Professor of Ecosystem Science
Ph.D. Indiana University, 1980
W. K. Kellogg Biological Station and
Department of Crop and Soil Sciences
Michigan State University
Hickory Corners, MI 49060
Phone: (269) 760-8364; Fax: (269) 671-2351
Research in my lab falls under the general heading of terrestrial biogeochemistry, with a particular emphasis on processes that regulate nutrient availability in agricultural and other disturbed ecosystems. Currently my group's research centers on (1) biogenic trace gas fluxes in terrestrial ecosystems as a function of land use and management, (2) the spatial heterogeneity of nutrient availability in native and managed landscapes, and (3) process-level controls on nitrogen availability.
- Trace gas fluxes -- in particular fluxes of nitrous oxide and methane -- are important contributors to global warming, but their biological sources and sinks are poorly understood; our research is aimed toward understanding the processes controlling these fluxes at the ecosystem level.
- Spatial heterogeneity is an implicit feature of all ecological phenomena; our interests here center on applying new mathematical approaches to studies of the distribution of soil nutrients and microbes in terrestrial landscapes; these approaches should be useful for highlighting potential controls on processes at different scales.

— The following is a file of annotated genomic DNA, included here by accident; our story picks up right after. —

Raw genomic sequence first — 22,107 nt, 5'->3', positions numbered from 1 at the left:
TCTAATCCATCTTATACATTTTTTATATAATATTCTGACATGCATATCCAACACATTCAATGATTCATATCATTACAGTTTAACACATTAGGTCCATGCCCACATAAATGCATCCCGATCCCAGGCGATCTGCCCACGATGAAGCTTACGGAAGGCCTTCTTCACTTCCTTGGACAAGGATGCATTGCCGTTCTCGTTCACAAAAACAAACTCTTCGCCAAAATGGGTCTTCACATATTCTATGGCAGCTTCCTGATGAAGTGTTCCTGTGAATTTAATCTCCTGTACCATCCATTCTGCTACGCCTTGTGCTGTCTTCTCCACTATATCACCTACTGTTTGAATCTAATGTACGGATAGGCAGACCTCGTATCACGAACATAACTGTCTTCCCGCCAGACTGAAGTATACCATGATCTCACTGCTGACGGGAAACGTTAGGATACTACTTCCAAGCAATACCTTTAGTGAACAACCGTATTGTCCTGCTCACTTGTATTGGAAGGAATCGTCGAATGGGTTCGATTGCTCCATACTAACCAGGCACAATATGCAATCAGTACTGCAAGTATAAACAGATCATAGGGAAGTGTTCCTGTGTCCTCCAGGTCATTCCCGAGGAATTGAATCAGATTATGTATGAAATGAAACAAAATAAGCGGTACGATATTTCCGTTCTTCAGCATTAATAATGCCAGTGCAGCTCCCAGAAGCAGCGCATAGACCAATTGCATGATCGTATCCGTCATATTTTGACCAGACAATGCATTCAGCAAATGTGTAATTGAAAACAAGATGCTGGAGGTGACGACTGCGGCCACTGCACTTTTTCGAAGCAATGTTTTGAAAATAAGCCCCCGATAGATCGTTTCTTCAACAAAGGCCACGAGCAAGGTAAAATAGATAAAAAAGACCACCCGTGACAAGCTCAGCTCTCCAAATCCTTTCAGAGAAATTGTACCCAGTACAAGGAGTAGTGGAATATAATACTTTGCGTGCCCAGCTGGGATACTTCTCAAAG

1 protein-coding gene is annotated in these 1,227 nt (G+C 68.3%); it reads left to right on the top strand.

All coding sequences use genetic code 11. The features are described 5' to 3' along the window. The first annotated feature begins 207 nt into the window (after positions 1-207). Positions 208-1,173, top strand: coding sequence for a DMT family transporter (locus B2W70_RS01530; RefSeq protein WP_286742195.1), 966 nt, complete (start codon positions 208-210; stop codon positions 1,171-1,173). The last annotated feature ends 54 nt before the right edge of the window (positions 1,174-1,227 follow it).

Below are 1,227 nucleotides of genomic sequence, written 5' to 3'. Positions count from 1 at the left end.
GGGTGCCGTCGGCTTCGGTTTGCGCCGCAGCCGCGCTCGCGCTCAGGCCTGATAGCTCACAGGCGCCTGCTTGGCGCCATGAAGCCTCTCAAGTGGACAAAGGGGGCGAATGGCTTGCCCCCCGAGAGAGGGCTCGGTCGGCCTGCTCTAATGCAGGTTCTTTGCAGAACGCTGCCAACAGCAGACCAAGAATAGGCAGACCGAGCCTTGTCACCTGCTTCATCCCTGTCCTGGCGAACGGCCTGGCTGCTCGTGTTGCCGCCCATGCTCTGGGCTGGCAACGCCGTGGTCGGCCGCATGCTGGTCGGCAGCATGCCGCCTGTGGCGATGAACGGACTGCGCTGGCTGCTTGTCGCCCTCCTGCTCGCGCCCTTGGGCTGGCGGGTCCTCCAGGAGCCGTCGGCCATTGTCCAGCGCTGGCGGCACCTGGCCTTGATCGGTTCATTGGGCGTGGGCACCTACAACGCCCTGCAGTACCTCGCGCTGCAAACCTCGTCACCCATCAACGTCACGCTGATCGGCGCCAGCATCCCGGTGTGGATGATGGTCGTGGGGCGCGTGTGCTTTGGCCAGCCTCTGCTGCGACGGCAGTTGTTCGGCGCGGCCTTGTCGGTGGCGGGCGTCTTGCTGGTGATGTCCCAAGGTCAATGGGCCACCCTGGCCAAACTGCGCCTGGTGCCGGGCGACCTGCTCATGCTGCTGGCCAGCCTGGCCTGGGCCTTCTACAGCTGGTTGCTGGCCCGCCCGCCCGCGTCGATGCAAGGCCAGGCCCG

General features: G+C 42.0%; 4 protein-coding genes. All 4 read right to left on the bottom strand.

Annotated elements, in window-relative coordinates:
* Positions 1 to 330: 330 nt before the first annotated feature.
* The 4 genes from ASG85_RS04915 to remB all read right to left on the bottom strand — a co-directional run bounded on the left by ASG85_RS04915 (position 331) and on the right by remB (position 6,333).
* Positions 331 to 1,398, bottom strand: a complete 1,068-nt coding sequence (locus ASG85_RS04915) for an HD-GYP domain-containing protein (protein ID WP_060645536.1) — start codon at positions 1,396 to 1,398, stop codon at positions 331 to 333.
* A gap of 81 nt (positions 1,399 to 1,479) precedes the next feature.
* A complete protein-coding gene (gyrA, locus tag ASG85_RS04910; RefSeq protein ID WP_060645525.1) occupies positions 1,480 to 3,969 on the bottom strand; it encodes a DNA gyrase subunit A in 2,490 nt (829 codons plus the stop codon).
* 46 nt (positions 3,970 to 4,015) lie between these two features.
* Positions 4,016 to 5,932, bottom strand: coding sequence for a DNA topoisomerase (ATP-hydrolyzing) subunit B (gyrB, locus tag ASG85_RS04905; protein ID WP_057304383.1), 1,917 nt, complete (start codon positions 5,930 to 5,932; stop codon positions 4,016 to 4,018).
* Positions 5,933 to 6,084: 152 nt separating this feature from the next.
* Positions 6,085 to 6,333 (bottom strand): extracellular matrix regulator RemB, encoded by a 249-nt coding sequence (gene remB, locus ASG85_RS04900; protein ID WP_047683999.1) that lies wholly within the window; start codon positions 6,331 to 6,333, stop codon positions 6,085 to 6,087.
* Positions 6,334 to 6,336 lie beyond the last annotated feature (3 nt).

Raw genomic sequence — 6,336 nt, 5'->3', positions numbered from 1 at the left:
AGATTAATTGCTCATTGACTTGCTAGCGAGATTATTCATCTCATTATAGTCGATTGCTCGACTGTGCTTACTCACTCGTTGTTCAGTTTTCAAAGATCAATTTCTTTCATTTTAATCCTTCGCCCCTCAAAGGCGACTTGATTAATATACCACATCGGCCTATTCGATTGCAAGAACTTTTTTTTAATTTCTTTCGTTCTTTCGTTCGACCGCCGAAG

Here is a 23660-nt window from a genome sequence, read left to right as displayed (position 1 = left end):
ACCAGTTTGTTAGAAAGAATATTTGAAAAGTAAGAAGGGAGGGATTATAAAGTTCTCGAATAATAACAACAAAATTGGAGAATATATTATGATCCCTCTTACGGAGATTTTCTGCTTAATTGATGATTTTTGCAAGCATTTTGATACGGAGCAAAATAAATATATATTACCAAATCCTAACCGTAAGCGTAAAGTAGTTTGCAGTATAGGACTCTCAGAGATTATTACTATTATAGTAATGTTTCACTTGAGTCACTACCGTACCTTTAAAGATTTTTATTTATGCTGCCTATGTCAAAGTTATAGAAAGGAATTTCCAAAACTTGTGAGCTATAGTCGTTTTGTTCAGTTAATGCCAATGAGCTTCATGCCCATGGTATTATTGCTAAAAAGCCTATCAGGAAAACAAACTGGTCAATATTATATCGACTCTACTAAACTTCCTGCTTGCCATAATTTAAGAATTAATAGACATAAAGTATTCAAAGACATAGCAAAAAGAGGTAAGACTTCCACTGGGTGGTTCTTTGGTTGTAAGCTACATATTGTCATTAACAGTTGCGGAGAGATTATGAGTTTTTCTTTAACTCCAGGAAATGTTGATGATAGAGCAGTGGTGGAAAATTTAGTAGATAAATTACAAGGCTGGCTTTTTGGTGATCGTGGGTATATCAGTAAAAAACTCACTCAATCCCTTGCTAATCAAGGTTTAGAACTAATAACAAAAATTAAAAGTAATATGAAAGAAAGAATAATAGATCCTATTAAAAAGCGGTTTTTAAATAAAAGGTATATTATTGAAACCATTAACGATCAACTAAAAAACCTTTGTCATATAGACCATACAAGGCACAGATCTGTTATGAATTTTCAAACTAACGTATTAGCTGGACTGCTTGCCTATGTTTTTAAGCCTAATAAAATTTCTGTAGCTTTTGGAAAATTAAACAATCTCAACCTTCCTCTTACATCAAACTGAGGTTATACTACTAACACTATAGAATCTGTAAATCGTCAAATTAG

- Our investigations of nitrogen availability include examining relationships among soil microbial and invertebrate activity, root uptake and turnover, and soil biological processes and controls on nitrogen loss. Of particular interest are nitrate and dissolved organic nitrogen leaching, denitrification, and the relationship between nitrogen cycle processes and soil microbial diversity.
Underlying all work in my lab is the general aim of understanding the processes that regulate biogeochemical cycles at scales ranging from the microbial to the global.